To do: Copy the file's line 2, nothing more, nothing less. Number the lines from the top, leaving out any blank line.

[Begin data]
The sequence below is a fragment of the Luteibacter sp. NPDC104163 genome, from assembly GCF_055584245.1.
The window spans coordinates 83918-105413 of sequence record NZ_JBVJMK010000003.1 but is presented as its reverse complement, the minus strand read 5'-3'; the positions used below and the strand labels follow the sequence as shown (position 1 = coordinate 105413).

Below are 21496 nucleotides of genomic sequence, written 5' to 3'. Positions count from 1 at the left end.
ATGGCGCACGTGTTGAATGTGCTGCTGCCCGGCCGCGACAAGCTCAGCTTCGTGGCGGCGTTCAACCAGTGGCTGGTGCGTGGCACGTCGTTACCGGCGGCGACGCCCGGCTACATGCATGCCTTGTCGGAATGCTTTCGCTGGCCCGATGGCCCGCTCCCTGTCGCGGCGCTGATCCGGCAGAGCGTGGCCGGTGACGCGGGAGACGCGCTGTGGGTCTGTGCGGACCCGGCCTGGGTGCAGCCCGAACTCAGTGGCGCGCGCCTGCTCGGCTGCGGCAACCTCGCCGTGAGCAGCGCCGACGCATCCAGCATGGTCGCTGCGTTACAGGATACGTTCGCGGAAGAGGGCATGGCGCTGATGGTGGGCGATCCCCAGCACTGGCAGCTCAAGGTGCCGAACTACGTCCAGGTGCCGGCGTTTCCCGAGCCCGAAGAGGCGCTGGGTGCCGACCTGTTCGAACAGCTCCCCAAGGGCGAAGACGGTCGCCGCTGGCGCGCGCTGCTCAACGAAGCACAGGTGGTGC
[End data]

The window spans coordinates 83918-105413 of sequence record NZ_JBVJMK010000003.1 but is presented as its reverse complement, the minus strand read 5'-3'; the positions used below and the strand labels follow the sequence as shown (position 1 = coordinate 105413).